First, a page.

Article 3 sets forth the circumstances under which the Requested State’s Central Authority may deny assistance under the Treaty. A request may be denied if it relates to the military offense that would not be a crime under ordinary criminal law, or if its execution would prejudice the security or similar essential interests of the Requested State. In addition, a request may be denied if the request relates to a political offense (a term expected to be defined on the basis of the term’s usage in extradition treaties) or is not made in conformity with the Treaty. As a number of mutual legal assistance treaties have done recently, Article 3 enumerates several serious offenses that will not be considered political offenses, including those proscribed in the three UN narcotics conventions and most of the offenses proscribed by the UN counter-terrorism conventions to which the United States is a party. Before denying assistance under Article 3, the Central Authority of the Requested State is required to consult with its counterpart in the Requesting State to consider whether assistance can be given subject to such conditions as the Central Authority of the Requested State deems necessary. If the Requesting State accepts assistance subject to conditions, it must comply with them. If the Central Authority of the Requested State denies assistance, it must inform the Central Authority of the Requesting State of the reasons for the denial.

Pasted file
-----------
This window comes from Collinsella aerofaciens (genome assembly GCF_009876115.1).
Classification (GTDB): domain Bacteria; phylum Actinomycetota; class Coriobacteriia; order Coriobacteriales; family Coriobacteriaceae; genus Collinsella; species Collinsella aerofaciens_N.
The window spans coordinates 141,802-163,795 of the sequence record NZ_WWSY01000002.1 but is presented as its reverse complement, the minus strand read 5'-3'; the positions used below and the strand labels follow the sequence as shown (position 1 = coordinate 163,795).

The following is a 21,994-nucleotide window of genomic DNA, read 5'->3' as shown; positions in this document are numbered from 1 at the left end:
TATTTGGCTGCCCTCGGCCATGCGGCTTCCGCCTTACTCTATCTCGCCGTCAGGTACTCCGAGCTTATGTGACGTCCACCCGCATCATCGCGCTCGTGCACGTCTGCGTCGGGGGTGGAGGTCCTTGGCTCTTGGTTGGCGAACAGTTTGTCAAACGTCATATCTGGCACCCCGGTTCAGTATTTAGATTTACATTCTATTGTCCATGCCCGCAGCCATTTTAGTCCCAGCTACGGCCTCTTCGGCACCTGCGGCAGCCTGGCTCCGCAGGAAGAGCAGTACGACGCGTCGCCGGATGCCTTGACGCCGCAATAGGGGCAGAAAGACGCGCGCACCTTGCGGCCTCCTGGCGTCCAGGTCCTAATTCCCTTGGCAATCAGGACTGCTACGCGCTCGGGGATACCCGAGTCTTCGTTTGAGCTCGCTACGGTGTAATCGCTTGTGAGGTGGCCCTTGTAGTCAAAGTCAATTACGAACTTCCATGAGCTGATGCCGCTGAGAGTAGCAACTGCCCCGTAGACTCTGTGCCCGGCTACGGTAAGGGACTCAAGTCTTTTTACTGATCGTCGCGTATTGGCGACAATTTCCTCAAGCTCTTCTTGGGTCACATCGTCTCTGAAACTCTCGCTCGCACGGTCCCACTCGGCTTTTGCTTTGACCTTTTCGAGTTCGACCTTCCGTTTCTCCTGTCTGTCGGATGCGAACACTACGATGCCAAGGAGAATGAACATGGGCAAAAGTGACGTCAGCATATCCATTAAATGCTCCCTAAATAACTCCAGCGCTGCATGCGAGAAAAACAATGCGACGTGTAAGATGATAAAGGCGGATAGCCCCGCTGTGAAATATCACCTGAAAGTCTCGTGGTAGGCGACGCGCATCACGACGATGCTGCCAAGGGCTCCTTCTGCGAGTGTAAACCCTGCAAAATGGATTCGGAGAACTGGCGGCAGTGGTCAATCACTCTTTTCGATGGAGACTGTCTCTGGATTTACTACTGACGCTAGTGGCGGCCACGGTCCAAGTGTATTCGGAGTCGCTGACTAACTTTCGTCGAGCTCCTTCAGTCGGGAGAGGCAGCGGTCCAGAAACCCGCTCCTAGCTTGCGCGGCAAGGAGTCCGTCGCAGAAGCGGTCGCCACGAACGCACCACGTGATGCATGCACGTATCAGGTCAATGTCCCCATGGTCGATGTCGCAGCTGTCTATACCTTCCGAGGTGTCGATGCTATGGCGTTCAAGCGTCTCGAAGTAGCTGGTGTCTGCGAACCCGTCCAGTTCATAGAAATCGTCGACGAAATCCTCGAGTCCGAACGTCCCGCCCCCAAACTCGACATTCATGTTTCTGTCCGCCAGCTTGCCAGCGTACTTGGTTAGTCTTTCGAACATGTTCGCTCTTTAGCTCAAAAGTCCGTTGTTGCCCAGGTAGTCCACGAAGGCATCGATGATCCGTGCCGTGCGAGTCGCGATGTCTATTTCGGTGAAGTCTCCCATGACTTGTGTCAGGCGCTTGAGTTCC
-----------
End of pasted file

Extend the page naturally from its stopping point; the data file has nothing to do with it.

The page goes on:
Article 4 prescribes the form and content of written requests under the Treaty, specifying in detail the information required to be provided to the Requested State in each case. The article permits requests to be made in other forms in urgent situations, but requires written confirmation of the request within ten days unless the Central Authority of the Requested State agrees otherwise. The article specifies further information to be provided, to the extent necessary and possible, to assist in locating individuals and items and effecting particular types of assistance. Unless otherwise agreed, all requests must be in English.